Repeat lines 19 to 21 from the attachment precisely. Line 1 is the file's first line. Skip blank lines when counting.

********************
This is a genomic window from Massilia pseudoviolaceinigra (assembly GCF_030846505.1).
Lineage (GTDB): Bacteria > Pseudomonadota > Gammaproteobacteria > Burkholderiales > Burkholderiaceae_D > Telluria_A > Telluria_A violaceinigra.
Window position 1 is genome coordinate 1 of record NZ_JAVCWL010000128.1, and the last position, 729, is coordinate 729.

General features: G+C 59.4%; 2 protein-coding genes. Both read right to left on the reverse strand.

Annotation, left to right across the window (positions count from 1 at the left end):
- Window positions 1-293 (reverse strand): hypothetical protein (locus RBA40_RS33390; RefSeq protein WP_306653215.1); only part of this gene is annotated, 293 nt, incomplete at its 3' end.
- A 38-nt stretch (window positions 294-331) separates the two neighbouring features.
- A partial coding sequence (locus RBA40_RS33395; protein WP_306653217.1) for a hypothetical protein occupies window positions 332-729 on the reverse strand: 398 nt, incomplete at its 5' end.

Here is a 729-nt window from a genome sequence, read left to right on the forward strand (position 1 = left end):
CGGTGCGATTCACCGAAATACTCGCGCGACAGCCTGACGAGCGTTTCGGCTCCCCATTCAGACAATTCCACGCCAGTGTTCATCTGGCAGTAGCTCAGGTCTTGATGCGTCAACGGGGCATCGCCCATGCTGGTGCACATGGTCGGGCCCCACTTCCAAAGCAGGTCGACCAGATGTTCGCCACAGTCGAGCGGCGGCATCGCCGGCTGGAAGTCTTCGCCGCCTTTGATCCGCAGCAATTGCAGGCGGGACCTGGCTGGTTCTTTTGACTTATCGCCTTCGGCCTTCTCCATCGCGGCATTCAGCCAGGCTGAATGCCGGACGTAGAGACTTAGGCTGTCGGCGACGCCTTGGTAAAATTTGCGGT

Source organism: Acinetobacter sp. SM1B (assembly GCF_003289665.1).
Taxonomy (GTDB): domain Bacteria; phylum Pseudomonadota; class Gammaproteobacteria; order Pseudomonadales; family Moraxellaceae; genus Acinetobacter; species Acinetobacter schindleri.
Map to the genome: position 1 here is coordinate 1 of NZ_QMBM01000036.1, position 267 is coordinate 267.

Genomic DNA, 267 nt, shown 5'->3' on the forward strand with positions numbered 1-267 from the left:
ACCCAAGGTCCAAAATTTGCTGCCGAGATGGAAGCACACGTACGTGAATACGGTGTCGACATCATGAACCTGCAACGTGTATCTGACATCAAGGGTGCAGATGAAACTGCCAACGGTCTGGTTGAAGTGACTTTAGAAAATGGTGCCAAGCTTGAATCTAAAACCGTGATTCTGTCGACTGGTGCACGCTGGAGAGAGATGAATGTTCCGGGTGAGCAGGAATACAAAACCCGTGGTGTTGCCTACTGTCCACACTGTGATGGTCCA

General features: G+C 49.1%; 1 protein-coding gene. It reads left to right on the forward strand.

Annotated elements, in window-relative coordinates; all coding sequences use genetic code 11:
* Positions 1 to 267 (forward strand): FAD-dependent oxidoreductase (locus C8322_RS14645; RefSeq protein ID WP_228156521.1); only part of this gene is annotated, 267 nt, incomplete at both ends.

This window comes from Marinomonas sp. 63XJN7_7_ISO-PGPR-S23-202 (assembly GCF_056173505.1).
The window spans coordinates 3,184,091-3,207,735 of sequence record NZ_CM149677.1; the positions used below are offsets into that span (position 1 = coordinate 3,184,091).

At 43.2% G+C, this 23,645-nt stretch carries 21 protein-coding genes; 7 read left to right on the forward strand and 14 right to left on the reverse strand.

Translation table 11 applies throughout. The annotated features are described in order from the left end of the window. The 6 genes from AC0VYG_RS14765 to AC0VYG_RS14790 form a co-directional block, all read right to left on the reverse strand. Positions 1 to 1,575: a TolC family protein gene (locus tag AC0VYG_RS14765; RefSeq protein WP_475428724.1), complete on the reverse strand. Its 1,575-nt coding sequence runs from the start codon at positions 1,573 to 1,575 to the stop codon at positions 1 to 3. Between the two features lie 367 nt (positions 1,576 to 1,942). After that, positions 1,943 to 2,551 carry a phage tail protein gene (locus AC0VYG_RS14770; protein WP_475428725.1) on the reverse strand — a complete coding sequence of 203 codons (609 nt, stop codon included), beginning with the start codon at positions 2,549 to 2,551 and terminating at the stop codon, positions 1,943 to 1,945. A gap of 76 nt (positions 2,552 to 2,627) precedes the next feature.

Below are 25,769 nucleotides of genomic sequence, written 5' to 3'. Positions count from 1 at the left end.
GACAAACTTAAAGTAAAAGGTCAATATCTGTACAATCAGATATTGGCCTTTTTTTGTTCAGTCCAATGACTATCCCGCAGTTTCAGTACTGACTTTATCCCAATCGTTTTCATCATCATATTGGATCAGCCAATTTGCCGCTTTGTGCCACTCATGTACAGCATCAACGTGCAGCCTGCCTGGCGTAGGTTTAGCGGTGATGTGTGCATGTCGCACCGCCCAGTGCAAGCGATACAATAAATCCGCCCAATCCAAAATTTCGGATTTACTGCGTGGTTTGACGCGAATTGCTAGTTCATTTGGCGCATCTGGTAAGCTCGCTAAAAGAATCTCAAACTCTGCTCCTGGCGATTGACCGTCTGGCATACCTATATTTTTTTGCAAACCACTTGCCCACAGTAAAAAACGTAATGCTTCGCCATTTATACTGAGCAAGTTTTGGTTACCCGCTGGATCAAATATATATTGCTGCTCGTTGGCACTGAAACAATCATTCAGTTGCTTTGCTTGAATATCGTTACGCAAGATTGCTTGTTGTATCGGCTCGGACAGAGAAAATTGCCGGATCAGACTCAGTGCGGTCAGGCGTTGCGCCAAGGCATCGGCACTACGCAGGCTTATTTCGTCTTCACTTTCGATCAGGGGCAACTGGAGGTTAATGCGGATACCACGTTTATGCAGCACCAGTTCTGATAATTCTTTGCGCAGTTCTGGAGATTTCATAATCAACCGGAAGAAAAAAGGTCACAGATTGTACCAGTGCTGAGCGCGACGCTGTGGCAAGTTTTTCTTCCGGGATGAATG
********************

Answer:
This window comes from Marinomonas sp. 63XJN7_7_ISO-PGPR-S23-202 (assembly GCF_056173505.1).
The window spans coordinates 3,184,091-3,207,735 of sequence record NZ_CM149677.1; the positions used below are offsets into that span (position 1 = coordinate 3,184,091).

At 43.2% G+C, this 23,645-nt stretch carries 21 protein-coding genes; 7 read left to right on the forward strand and 14 right to left on the reverse strand.